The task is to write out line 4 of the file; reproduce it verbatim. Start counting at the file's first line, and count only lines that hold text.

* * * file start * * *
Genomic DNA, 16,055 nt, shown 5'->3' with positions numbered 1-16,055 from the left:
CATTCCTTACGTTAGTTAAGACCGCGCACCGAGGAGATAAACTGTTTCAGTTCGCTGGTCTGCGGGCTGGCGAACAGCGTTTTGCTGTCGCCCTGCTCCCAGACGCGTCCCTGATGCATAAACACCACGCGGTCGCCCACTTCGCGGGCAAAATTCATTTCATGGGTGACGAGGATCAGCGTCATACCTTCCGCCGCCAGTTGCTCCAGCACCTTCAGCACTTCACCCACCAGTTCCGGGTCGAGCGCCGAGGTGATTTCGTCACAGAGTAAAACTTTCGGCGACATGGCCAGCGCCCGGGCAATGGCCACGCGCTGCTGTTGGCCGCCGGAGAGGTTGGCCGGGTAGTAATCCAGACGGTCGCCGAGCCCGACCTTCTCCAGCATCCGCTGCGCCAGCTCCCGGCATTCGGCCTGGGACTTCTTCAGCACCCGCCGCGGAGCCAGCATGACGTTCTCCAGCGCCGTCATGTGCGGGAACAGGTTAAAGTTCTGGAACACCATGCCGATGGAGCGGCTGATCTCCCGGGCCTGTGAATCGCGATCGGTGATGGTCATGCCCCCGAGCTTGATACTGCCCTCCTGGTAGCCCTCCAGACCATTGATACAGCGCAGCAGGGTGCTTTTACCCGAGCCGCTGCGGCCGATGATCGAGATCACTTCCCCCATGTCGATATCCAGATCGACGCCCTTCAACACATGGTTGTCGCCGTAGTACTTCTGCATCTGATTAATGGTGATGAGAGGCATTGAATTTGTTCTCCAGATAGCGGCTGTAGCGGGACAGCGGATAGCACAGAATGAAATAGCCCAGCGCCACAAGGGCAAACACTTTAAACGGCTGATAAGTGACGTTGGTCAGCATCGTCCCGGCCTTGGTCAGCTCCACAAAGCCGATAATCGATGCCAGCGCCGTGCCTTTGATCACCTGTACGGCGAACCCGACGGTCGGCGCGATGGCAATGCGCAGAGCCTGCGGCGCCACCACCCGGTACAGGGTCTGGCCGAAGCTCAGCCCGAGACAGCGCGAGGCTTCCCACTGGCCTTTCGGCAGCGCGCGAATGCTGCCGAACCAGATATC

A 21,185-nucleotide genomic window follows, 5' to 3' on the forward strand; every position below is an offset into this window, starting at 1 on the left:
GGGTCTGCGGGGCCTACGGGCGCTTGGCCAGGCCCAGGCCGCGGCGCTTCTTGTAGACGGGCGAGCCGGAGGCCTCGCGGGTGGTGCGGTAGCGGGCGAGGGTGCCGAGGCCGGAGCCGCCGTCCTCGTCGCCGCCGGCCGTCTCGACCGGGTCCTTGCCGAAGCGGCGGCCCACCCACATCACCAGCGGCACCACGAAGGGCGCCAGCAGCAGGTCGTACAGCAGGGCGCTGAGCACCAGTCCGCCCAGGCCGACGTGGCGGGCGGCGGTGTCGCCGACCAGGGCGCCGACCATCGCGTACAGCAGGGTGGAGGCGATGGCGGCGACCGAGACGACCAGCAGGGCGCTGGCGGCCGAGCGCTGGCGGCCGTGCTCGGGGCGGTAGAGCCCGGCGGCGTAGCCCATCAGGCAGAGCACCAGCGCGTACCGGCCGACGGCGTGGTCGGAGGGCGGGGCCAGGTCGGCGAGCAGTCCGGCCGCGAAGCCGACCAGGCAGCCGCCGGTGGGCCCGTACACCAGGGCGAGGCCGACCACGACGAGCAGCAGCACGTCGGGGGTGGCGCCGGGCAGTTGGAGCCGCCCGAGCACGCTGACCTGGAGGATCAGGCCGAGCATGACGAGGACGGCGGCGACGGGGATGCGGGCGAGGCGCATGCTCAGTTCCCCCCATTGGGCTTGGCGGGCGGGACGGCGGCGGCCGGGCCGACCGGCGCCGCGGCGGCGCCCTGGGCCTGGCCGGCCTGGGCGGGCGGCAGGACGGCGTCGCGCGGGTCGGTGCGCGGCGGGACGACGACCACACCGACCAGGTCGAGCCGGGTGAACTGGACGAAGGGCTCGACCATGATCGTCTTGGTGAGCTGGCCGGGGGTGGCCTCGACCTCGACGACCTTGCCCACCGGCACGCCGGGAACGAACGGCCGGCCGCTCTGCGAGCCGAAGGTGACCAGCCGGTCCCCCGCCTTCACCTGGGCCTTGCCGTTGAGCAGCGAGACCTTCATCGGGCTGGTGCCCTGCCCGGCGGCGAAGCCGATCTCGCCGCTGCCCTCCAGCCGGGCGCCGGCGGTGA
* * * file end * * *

GGGTCTGCGGGGCCTACGGGCGCTTGGCCAGGCCCAGGCCGCGGCGCTTCTTGTAGACGGGCGAGCCGGAGGCCTCGCGGGTGGTGCGGTAGCGGGCGAGGGTGCCGAGGCCGGAGCCGCCGTCCTCGTCGCCGCCGGCCGTCTCGACCGGGTCCTTGCCGAAGCGGCGGCCCACCCACATCACCAGCGGCACCACGAAGGGCGCCAGCAGCAGGTCGTACAGCAGGGCGCTGAGCACCAGTCCGCCCAGGCCGACGTGGCGGGCGGCGGTGTCGCCGACCAGGGCGCCGACCATCGCGTACAGCAGGGTGGAGGCGATGGCGGCGACCGAGACGACCAGCAGGGCGCTGGCGGCCGAGCGCTGGCGGCCGTGCTCGGGGCGGTAGAGCCCGGCGGCGTAGCCCATCAGGCAGAGCACCAGCGCGTACCGGCCGACGGCGTGGTCGGAGGGCGGGGCCAGGTCGGCGAGCAGTCCGGCCGCGAAGCCGACCAGGCAGCCGCCGGTGGGCCCGTACACCAGGGCGAGGCCGACCACGACGAGCAGCAGCACGTCGGGGGTGGCGCCGGGCAGTTGGAGCCGCCCGAGCACGCTGACCTGGAGGATCAGGCCGAGCATGACGAGGACGGCGGCGACGGGGATGCGGGCGAGGCGCATGCTCAGTTCCCCCCATTGGGCTTGGCGGGCGGGACGGCGGCGGCCGGGCCGACCGGCGCCGCGGCGGCGCCCTGGGCCTGGCCGGCCTGGGCGGGCGGCAGGACGGCGTCGCGCGGGTCGGTGCGCGGCGGGACGACGACCACACCGACCAGGTCGAGCCGGGTGAACTGGACGAAGGGCTCGACCATGATCGTCTTGGTGAGCTGGCCGGGGGTGGCCTCGACCTCGACGACCTTGCCCACCGGCACGCCGGGAACGAACGGCCGGCCGCTCTGCGAGCCGAAGGTGACCAGCCGGTCCCCCGCCTTCACCTGGGCCTTGCCGTTGAGCAGCGAGACCTTCATCGGGCTGGTGCCCTGCCCGGCGGCGAAGCCGATCTCGCCGCTGCCCTCCAGCCGGGCGCCGGCGGTGA